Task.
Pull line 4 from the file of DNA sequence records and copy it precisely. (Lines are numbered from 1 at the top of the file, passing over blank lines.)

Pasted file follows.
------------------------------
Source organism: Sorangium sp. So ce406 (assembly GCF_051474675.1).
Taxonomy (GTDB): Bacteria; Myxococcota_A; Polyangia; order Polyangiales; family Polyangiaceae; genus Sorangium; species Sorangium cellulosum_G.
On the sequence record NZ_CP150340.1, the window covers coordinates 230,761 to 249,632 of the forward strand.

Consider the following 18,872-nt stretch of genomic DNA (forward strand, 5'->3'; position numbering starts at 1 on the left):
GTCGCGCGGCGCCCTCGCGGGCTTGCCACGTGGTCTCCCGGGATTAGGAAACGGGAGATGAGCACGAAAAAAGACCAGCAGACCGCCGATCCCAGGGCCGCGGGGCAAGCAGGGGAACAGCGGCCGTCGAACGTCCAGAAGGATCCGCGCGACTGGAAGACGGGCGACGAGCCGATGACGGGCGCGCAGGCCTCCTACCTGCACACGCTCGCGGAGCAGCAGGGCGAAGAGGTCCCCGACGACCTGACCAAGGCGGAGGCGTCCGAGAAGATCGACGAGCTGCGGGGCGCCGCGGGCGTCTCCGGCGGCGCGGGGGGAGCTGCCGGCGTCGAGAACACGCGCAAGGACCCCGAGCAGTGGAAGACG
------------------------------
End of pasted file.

Consider the following 18,872-nt stretch of genomic DNA (forward strand, 5'->3'; position numbering starts at 1 on the left):